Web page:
Sunday, August 16, 2015

Within an Inch of Her Life

     Finding myself in the tractor on Wednesday, I had a few hours to clip our lush pastures.  A bit late in the summer for us due to the heavy amounts of rain we've had this season.  My previous two weeks had overwhelmed me so I welcomed the monotony of circling those green fields.  

     Although I believe my son gets his mowing skills from his Mother, because when I bore of the same section, I move to another for a change in scenery. 

     The day was bright and sunny, I was working outdoors and I crank up the IPod because I am in a "I can do anything" type of mood.  I slip on my sunglasses, not because I need them in a cab tractor but because I think I feel cooler with them on as I vibrate the windows of the Kubota with some classic rock.

     As I make my turns I leave the easy sections for last.  Making a few passes, I happen to glance from watching the edge of the brush hog in my drivers side mirror, to the front tire.  Simultaneously stomping on the brake as I punch the yellow PTO button, I stare into the tall grass.

     The massive tread of the black tire are within an inch of
chewing into a freshly born black calf.  Backing up a bit, my mind is still in "Surprise!" mode as I step down the metal rungs into the hot pasture.  We aren't due for our first Fall calf for a minimum of three weeks.   

     Approaching her, I scan the fields for any sign of Momma while I nudge the calf with my foot.  Nudging harder, it still is not moving.  Bending down I lift her to her feet while my eyes are darting left and right ensuring that I do not have an angry cow with me in her sights, I realize this heifer is unresponsive.  She is hot with only slow, slight movement in her eyes.  Oh dad gummit!

     I bawled many times and Cow 131 trots within fifty feet of us and acts like she doesn't know this is her calf.  Leaving the baby where she lay, my only assumption is to get her to the shade.  Trading the tractor for the truck, I'm wondering how I'm going to lift her onto the tail gate.  Four heaves later she is partially up there and I shimmy until she is fully loaded.   In hind sight, I should have just loaded her right onto the top of the brush hog.

     Unloading was a tad easier.  Momma doesn't want to have anything to do with her so I rub on her body, trying to get a response.  I then make a 20 minute round trip home and back, toting a bottle that I forced down her gullet.  Instantly I heard her belly grumble as the milk made contact with her tummy.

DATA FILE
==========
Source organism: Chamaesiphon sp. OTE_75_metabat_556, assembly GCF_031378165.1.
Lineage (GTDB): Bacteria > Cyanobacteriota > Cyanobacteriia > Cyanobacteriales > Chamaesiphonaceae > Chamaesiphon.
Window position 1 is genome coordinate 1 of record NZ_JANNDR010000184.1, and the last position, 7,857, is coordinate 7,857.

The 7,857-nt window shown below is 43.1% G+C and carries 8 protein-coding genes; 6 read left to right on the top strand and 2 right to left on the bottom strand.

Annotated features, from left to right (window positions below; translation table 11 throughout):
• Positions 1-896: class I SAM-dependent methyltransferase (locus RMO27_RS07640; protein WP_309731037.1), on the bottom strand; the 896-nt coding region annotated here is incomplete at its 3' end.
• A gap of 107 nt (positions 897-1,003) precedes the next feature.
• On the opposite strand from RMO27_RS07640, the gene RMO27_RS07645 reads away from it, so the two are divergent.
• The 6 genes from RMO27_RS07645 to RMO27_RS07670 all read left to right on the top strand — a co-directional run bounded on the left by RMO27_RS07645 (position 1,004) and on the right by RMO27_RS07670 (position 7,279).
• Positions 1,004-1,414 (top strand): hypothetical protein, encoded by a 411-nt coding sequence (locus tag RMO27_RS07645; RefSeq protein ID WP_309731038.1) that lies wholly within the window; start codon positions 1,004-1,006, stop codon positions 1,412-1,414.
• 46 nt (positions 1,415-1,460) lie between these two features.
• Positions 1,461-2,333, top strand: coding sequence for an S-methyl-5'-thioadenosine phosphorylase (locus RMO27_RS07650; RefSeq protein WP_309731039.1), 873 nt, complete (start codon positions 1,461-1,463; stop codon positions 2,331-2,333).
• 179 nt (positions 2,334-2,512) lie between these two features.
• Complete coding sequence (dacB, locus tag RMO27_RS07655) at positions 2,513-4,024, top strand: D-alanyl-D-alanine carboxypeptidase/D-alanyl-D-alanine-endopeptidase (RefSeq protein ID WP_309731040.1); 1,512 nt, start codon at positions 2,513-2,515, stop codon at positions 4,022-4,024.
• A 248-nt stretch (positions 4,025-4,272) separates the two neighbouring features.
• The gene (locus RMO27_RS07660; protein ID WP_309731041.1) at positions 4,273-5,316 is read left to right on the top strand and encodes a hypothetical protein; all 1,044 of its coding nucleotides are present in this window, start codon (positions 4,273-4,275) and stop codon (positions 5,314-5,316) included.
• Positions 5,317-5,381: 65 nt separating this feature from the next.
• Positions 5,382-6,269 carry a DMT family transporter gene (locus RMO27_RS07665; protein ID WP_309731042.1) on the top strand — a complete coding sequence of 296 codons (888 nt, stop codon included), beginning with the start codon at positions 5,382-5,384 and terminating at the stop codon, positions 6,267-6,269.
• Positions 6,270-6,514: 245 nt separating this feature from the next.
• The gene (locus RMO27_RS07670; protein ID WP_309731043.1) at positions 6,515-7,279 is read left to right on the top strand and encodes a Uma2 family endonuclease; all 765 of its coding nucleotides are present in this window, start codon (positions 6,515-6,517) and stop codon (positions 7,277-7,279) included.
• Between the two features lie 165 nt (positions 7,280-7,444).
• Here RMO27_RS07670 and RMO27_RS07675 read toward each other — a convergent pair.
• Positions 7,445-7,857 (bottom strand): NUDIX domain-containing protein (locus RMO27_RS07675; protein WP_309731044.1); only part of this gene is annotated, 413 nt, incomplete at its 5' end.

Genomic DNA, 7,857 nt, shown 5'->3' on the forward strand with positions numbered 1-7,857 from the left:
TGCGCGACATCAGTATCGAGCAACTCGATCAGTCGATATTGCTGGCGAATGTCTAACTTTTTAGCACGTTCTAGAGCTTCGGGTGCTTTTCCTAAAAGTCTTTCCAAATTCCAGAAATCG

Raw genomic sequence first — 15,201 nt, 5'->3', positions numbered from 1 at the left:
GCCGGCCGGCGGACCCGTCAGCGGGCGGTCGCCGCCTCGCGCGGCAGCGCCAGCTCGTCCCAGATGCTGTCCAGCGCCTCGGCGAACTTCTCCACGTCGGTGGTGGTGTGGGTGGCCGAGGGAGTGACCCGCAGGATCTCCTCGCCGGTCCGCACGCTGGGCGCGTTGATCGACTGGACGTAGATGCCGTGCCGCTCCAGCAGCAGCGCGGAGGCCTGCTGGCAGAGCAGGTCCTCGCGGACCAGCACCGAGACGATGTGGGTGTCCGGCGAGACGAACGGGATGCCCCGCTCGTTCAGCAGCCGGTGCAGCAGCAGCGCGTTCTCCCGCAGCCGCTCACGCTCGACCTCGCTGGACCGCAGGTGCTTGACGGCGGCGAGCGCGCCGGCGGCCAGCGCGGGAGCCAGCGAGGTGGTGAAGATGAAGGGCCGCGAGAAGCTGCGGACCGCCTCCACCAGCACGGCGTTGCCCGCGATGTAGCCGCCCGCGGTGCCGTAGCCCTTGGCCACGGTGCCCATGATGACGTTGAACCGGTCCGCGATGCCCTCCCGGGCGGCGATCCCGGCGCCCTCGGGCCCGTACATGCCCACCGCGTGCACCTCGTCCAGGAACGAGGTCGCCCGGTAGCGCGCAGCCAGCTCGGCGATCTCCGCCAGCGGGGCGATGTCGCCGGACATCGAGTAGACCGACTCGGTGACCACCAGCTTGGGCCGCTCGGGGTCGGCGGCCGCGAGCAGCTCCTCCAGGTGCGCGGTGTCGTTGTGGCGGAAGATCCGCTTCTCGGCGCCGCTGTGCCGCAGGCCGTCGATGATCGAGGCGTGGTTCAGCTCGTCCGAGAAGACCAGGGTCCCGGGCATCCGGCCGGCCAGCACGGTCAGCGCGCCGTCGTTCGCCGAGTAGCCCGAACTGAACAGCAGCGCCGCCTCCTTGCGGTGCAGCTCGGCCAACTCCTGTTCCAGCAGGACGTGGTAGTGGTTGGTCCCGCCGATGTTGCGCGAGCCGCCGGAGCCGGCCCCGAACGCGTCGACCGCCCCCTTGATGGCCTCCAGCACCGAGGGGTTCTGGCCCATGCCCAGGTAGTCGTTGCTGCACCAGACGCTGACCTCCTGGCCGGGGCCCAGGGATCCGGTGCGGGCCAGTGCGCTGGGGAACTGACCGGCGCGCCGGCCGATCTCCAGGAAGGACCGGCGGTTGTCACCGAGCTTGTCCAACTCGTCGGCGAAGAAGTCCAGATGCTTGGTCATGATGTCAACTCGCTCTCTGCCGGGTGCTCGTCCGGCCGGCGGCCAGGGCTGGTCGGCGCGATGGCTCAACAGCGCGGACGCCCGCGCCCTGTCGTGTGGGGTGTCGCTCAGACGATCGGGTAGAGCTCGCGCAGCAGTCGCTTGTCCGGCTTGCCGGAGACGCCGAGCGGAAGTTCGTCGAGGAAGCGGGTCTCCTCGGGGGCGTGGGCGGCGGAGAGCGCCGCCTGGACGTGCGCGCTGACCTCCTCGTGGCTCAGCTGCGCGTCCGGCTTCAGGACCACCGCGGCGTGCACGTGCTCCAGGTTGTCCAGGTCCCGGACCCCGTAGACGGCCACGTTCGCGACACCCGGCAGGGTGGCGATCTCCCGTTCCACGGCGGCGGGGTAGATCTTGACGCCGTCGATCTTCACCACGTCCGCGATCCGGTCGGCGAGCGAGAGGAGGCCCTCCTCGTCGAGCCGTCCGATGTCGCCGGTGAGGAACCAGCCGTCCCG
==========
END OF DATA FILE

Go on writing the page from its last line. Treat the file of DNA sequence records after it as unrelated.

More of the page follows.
Thirty-five minutes later, a third of the bottle was down her and she refused any more.  I rubbed her all over again and I found her
little cow eyes were no longer glazed over.  She called her Momma, weakly and I said, "I"ve done all I can do."  I continue to mow the grass, doing a "drive by" every so often.  An hour and a half later I see her swaying beside her Mother, suckling. 

     Ahhhhh............this day could not have gone any
better.............until I look over and I see Cow 149 crap out a calf of her own and stare as it hits the ground and immediately rolls off the back of the pond bank!  It landed a few feet below her in culvert of sorts and we both gawk in disbelief.  Cow 149 was the first to recover as she called out to her offspring. 

     I did try to pull it out of it's predicament, but I had a hormonal, angry cow try to charge off the embankment at me and I thought, "Let's end this day well."   I'll come back later with reinforcements to check on these two.  

     And that I did.   A couple of hours later when we checked both sets of cow/calf's, all was well with my day. 

     I am proud of this day because I have a fantastic teacher, who is patient and sees my eagerness to learn and who rarely puts boundaries on what I can attempt alone.  I have watched and listened for four years and felt I knew how to handle the situation without calling for help.  

     What I see is progress in myself and that I can have a boss, who is also my husband, put his trust in a herds woman, who is also his wife.

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